October 27, 2017
Contact: Chuvalo Truesdell
Phone Number: (571) 362-3517
DEA Charlotte District Office To Hold 14th Prescription Drug Take-Back Day This Saturday
CHARLOTTE, N.C. - The Drug Enforcement Administration’(DEA) Charlotte District Office is partnering with national, state, local, and tribal law enforcement officials, as well as community coalition groups, to hold its 14th National Prescription Drug Take-Back Day on Saturday, October 28, 2017 from 10 a.m. to 2 p.m. local time. This one-day event will make it convenient for the public to rid their homes of potentially dangerous prescription drugs. At the event, North Carolinians will be able to drop off their expired, unused, and unwanted pills at sites across the state free of charge, no questions asked. By doing so, they will help prevent prescription drug abuse and theft. North Carolinians participating in DEA’s last take-back held on April 29, 2017, yielded 26,420 pounds of unwanted or expired medications for safe and proper disposal at sites set up throughout the state.
Daniel R. Salter, the Special Agent in Charge of the DEA Atlanta Division said, “The Prescription Drug Take-Back program will allow Americans to properly and safely dispose of their prescription medication which could otherwise be abused for non-medical purposes. This event is free and anonymous, simply turn in your unused, unwanted, unneeded medication, no questions asked. DEA is committed to making our communities safer by raising public awareness about the dangers of controlled prescription drugs. This is just one of example of how DEA is working hand-in-hand with its law enforcement and community partners in an effort to stem the tide of controlled prescription drugs.”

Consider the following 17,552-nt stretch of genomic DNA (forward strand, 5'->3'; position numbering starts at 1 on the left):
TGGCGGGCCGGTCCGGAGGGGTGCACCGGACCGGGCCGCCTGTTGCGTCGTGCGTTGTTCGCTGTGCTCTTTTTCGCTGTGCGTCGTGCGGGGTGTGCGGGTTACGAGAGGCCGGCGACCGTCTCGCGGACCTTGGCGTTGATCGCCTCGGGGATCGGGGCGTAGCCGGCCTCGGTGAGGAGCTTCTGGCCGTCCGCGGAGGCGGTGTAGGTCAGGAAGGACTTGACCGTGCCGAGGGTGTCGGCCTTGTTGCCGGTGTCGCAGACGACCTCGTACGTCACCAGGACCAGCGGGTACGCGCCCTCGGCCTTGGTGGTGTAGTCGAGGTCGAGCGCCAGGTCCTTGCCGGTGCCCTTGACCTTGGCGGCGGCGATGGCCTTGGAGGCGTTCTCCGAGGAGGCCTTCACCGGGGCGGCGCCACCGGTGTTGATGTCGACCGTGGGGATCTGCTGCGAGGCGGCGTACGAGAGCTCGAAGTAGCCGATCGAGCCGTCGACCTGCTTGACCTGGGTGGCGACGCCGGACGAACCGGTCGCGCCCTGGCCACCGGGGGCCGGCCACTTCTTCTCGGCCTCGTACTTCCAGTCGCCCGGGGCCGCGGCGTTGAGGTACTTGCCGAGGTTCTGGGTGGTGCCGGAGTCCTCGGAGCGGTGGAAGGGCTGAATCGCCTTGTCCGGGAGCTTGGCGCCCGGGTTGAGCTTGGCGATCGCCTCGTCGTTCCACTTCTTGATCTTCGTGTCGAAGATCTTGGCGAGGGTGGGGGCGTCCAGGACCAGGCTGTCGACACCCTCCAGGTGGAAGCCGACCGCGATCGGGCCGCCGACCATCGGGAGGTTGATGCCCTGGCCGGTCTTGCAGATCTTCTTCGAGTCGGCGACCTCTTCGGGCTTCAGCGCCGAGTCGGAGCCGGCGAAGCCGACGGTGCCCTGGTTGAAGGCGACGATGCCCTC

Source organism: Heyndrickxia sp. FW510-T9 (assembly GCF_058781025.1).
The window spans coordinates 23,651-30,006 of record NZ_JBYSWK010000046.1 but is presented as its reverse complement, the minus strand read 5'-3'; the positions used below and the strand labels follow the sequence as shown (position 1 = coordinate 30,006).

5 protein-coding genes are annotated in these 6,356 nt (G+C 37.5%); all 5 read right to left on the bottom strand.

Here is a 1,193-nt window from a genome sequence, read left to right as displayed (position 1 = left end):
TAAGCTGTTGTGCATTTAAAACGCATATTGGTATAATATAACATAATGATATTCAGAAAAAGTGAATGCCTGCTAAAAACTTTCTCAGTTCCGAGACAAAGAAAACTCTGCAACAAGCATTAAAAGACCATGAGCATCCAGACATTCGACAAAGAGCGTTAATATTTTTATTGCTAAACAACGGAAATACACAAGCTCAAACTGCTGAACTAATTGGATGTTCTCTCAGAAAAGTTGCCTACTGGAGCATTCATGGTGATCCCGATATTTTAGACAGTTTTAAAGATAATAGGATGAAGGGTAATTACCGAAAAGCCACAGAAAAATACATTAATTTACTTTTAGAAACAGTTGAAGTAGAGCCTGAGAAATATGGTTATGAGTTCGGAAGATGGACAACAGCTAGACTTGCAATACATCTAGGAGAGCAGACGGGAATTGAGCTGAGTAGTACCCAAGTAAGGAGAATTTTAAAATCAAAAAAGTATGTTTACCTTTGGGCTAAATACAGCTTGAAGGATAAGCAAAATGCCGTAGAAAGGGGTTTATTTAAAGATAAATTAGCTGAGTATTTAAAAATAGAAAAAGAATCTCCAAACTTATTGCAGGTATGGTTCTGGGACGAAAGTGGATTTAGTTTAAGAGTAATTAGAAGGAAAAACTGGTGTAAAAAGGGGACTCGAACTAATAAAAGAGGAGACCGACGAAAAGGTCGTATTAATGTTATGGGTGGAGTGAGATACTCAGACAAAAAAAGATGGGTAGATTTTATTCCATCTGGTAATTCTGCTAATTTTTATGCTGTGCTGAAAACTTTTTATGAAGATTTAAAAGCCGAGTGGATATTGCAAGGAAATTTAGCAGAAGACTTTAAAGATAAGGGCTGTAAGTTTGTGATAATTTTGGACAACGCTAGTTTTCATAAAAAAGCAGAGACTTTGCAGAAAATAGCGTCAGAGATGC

This initiative addresses a vital public safety and public health issue. Medicines that languish in home cabinets are highly susceptible to diversion, misuse, and abuse. Rates of prescription drug abuse in the U.S. are alarmingly high, as are the number of accidental poisonings and overdoses due to these drugs. Studies show that a majority of abused prescription drugs are obtained from family and friends, including from the home medicine cabinet. DEA launched its prescription drug take back program when both the Environmental Protection Agency and the Food and Drug Administration advised the public that their usual methods for disposing of unused medicines-flushing them down the toilet or throwing them in the trash-posed potential safety and health hazards.
The DEA encourages parents, along with their children, to educate themselves about the dangers of legal and illegal drugs by visiting DEA’s interactive websites at www.justthinktwice.com, www.GetSmartAboutDrugs.com and www.dea.gov. Also follow DEA Atlanta via Twitter at @DEAATLANTADiv